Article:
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  • Poster presentation
  • Open Access

Towards gene therapy for primary ciliary dyskinesia

Cilia20121 (Suppl 1) :P109

https://doi.org/10.1186/2046-2530-1-S1-P109

  • Published:

Keywords

  • Gene Therapy
  • Human Bronchial Epithelial Cell
  • Primary Ciliary Dyskinesia
  • Mammalian Expression Vector
  • Rare Genetic Disorder

Primary ciliary dyskinesia (PCD) describes a family of rare genetic disorders affecting ciliary motility in several organ systems. The respiratory defects that can lead to lung failure, however, are most concerning. New treatments for PCD are needed that prevent progressive lung damage and we aim to develop gene therapy to achieve this. DNAH5 is the gene most frequently mutated in PCD. It encodes a large 500kDa structural protein with ATPase activity that powers ciliary movement. PCD rarity, the shortage of genotyped patient samples and lack of suitable animal models means that better model systems are needed in which to study gene therapies. A further challenge is that gene transfer of DNAH5 will require an efficient non-viral delivery vector capable of packaging this gene, which is too large for commonly used viral vectors. To model PCD we have used RNA interference to silence DNAH5 in normal human bronchial epithelial cells grown in air-liquid interface cultures. Cells were transduced with a lentivirus expressing an shRNA for DNAH5. Silencing of DNAH5 expression was demonstrated and preliminary evidence that the cilia were immotile. We have cloned DNAH5 from mRNA of human ciliated cells into a mammalian expression vector and sequenced it. The DNAH5 clone expressed both mRNA and protein in transfected cells. Transfections were performed with a nanocomplex formulation comprising liposomes and targeting peptides that we have developed for DNAH5 gene transfer to the respiratory epithelium. We are now able to investigate PCD gene therapy using these models, DNAH5 constructs and vector delivery system.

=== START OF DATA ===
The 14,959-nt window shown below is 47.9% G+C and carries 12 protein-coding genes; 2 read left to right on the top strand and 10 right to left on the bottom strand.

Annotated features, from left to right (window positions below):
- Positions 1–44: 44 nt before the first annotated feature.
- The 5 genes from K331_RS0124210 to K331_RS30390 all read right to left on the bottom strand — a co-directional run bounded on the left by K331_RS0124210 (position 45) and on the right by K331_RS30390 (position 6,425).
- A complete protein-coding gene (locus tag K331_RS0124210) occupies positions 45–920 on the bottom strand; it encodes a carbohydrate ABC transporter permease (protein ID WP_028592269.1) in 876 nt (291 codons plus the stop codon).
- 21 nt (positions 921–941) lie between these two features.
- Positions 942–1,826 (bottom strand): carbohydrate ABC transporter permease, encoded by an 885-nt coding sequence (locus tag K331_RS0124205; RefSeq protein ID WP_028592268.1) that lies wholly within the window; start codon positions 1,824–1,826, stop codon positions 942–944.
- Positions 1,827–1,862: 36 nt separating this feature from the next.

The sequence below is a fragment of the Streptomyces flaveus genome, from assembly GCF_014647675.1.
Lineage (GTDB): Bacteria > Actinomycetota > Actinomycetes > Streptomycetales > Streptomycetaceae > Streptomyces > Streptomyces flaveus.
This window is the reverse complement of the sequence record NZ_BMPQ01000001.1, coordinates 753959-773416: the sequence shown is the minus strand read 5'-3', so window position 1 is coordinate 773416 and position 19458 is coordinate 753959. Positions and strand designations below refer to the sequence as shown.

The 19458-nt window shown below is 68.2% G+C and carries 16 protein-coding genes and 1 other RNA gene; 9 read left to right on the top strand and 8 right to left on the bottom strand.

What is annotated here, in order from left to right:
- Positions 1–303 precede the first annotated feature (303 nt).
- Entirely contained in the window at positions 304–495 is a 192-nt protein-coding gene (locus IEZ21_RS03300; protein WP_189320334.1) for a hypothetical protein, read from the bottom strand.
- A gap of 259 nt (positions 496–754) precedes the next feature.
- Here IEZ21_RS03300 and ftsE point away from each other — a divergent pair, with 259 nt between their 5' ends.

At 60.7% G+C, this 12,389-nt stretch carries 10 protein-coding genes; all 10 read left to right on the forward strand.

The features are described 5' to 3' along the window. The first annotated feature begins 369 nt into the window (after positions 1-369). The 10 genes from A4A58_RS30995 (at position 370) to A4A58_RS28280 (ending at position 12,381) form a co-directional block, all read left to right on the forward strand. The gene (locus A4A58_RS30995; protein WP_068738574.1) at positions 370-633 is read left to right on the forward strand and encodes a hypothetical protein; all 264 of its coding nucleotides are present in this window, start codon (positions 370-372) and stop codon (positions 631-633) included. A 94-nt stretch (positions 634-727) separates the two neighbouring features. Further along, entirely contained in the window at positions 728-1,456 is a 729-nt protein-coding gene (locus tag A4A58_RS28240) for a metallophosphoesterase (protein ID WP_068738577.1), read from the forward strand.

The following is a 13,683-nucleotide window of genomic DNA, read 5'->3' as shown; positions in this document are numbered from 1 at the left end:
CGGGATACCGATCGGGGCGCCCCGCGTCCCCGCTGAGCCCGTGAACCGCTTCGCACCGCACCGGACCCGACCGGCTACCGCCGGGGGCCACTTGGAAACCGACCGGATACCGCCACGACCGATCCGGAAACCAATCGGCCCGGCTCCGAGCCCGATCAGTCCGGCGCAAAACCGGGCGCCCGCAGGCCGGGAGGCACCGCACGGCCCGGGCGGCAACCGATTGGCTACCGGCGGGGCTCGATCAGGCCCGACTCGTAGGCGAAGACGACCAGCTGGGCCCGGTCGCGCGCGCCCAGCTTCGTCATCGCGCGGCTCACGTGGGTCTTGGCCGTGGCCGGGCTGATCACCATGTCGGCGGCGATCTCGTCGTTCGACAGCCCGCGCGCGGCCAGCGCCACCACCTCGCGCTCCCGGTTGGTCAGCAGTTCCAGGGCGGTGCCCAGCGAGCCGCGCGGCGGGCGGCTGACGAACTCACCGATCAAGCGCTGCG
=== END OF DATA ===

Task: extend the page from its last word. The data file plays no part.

Authors’ Affiliations

(1)
UCL Institute of Child Health, UK
(2)
University of Leicester, UK

Copyright

© Munye et al; licensee BioMed Central Ltd. 2012

This article is published under license to BioMed Central Ltd. This is an Open Access article distributed under the terms of the Creative Commons Attribution License (http://creativecommons.org/licenses/by/2.0), which permits unrestricted use, distribution, and reproduction in any medium, provided the original work is properly cited.

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